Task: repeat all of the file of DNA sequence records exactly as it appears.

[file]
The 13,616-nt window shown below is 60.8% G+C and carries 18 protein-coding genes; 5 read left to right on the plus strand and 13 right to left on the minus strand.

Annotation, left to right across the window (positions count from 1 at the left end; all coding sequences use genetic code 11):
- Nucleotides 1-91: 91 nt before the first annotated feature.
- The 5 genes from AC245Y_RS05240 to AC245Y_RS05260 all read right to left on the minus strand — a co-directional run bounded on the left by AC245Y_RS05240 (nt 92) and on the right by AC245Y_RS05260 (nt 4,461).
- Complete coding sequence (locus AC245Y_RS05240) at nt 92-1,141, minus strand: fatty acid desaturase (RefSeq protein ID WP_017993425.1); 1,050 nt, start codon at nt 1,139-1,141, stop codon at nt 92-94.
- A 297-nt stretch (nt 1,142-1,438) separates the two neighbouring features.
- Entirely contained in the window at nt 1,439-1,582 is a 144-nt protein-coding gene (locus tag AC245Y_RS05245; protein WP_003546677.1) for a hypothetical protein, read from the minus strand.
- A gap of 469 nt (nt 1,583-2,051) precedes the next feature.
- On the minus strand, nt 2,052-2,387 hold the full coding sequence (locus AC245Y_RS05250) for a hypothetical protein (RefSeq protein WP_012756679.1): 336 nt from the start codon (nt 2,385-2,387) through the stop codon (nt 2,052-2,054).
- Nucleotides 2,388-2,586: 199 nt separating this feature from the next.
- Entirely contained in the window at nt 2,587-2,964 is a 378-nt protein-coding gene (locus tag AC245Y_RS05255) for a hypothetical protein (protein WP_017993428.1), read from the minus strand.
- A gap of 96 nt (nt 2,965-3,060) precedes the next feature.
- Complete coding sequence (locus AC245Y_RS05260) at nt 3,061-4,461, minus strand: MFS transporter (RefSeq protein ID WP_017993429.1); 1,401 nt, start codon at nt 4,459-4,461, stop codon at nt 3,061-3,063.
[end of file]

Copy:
The 13,616-nt window shown below is 60.8% G+C and carries 18 protein-coding genes; 5 read left to right on the plus strand and 13 right to left on the minus strand.

Annotation, left to right across the window (positions count from 1 at the left end; all coding sequences use genetic code 11):
- Nucleotides 1-91: 91 nt before the first annotated feature.
- The 5 genes from AC245Y_RS05240 to AC245Y_RS05260 all read right to left on the minus strand — a co-directional run bounded on the left by AC245Y_RS05240 (nt 92) and on the right by AC245Y_RS05260 (nt 4,461).
- Complete coding sequence (locus AC245Y_RS05240) at nt 92-1,141, minus strand: fatty acid desaturase (RefSeq protein ID WP_017993425.1); 1,050 nt, start codon at nt 1,139-1,141, stop codon at nt 92-94.
- A 297-nt stretch (nt 1,142-1,438) separates the two neighbouring features.
- Entirely contained in the window at nt 1,439-1,582 is a 144-nt protein-coding gene (locus tag AC245Y_RS05245; protein WP_003546677.1) for a hypothetical protein, read from the minus strand.
- A gap of 469 nt (nt 1,583-2,051) precedes the next feature.
- On the minus strand, nt 2,052-2,387 hold the full coding sequence (locus AC245Y_RS05250) for a hypothetical protein (RefSeq protein WP_012756679.1): 336 nt from the start codon (nt 2,385-2,387) through the stop codon (nt 2,052-2,054).
- Nucleotides 2,388-2,586: 199 nt separating this feature from the next.
- Entirely contained in the window at nt 2,587-2,964 is a 378-nt protein-coding gene (locus tag AC245Y_RS05255) for a hypothetical protein (protein WP_017993428.1), read from the minus strand.
- A gap of 96 nt (nt 2,965-3,060) precedes the next feature.
- Complete coding sequence (locus AC245Y_RS05260) at nt 3,061-4,461, minus strand: MFS transporter (RefSeq protein ID WP_017993429.1); 1,401 nt, start codon at nt 4,459-4,461, stop codon at nt 3,061-3,063.